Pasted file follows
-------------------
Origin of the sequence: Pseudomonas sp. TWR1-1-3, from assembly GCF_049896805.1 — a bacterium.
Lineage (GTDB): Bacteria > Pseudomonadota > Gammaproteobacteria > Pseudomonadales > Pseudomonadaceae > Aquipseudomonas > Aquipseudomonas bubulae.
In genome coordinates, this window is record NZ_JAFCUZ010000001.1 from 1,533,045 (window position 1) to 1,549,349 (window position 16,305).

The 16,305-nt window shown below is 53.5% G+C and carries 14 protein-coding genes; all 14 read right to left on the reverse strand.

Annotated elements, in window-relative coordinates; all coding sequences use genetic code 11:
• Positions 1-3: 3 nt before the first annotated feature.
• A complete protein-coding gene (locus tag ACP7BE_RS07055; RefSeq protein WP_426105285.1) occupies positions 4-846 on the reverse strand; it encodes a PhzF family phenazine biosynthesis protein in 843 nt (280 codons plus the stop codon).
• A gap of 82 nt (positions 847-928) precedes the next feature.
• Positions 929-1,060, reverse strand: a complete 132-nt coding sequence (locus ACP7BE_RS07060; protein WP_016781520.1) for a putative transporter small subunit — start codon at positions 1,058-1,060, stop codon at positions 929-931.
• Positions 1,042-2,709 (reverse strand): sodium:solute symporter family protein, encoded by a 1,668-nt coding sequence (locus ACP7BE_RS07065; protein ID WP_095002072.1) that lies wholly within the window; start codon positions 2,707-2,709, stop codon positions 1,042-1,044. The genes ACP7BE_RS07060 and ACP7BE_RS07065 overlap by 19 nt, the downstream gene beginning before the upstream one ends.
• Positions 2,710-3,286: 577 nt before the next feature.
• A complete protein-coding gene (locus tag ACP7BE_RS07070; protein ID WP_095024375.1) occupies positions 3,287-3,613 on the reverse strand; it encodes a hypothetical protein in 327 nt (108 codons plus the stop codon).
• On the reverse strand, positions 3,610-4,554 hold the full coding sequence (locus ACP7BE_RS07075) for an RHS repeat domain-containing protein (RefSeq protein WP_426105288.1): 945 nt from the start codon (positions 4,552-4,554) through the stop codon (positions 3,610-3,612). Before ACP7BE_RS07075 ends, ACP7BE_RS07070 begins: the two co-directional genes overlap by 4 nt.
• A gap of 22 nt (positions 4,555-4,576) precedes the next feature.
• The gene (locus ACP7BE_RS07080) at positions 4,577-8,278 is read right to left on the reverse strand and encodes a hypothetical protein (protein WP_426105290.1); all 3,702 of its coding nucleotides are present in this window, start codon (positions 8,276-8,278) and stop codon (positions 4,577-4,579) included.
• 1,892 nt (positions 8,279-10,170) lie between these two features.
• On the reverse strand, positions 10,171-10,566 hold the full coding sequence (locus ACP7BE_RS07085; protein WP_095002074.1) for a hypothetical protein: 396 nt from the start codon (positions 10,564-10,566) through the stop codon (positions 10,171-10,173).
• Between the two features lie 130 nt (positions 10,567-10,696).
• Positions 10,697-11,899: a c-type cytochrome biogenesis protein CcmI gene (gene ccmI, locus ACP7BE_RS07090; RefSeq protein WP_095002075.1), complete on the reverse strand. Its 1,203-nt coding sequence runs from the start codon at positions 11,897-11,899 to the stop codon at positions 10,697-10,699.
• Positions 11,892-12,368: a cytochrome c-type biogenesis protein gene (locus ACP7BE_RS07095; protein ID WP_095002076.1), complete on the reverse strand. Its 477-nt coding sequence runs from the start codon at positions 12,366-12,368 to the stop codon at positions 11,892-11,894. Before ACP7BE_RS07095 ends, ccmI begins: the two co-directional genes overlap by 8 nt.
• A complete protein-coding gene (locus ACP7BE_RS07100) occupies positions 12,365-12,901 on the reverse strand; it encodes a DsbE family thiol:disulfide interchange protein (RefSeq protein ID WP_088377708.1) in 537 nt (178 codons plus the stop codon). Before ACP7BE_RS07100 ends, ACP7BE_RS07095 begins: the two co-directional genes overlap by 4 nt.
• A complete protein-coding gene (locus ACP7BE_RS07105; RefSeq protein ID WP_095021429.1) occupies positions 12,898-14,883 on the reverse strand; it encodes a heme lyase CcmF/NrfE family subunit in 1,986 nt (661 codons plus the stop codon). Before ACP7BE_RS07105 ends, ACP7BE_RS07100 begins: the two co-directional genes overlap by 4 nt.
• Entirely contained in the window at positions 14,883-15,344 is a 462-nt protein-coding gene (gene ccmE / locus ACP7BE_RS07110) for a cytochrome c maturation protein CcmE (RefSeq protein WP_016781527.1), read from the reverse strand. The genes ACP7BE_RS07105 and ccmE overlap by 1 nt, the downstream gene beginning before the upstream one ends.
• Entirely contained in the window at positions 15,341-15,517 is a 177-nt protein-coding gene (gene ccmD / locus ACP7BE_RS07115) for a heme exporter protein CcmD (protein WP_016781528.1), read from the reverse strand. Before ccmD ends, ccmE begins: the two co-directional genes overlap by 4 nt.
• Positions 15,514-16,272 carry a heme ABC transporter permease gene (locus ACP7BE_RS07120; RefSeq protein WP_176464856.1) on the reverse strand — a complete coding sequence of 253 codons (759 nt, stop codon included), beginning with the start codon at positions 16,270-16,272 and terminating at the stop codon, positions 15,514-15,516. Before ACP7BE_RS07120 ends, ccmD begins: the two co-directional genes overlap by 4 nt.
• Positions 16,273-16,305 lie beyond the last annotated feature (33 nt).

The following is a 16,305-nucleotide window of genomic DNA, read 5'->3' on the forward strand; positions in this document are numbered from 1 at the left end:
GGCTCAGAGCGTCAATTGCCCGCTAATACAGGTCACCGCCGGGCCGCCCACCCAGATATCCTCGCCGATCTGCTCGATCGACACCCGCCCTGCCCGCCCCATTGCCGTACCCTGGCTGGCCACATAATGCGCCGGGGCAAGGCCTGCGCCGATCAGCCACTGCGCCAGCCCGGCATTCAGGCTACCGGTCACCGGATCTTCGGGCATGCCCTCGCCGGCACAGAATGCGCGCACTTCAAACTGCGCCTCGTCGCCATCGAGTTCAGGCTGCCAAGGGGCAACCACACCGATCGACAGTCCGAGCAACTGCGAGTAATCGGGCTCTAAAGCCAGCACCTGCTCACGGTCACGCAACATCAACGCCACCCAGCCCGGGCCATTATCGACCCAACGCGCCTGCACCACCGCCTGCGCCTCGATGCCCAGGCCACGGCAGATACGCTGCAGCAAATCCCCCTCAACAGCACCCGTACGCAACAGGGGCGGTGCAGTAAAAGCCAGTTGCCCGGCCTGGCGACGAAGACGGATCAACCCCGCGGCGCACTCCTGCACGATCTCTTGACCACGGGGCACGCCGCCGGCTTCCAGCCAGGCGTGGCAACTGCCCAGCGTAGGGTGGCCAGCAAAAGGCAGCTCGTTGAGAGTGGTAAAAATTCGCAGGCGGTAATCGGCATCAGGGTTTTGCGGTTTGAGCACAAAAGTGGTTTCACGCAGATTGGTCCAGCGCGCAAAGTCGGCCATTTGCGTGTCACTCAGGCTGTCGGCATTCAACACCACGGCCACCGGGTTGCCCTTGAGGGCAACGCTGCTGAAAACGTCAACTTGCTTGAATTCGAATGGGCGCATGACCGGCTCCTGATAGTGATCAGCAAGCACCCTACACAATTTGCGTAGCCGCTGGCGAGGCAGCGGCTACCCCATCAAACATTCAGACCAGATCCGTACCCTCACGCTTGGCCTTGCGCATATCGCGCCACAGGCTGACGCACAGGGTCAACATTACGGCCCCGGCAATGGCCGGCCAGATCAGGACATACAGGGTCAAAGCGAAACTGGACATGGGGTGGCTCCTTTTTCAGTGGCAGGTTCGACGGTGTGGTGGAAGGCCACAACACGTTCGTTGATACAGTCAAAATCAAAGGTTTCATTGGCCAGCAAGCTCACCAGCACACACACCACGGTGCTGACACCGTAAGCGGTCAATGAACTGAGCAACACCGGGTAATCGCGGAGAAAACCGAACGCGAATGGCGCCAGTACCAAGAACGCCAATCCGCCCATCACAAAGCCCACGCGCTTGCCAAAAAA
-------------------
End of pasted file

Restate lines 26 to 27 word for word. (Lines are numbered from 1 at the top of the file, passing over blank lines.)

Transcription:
• Positions 16,273-16,305 lie beyond the last annotated feature (33 nt).

The following is a 16,305-nucleotide window of genomic DNA, read 5'->3' on the forward strand; positions in this document are numbered from 1 at the left end: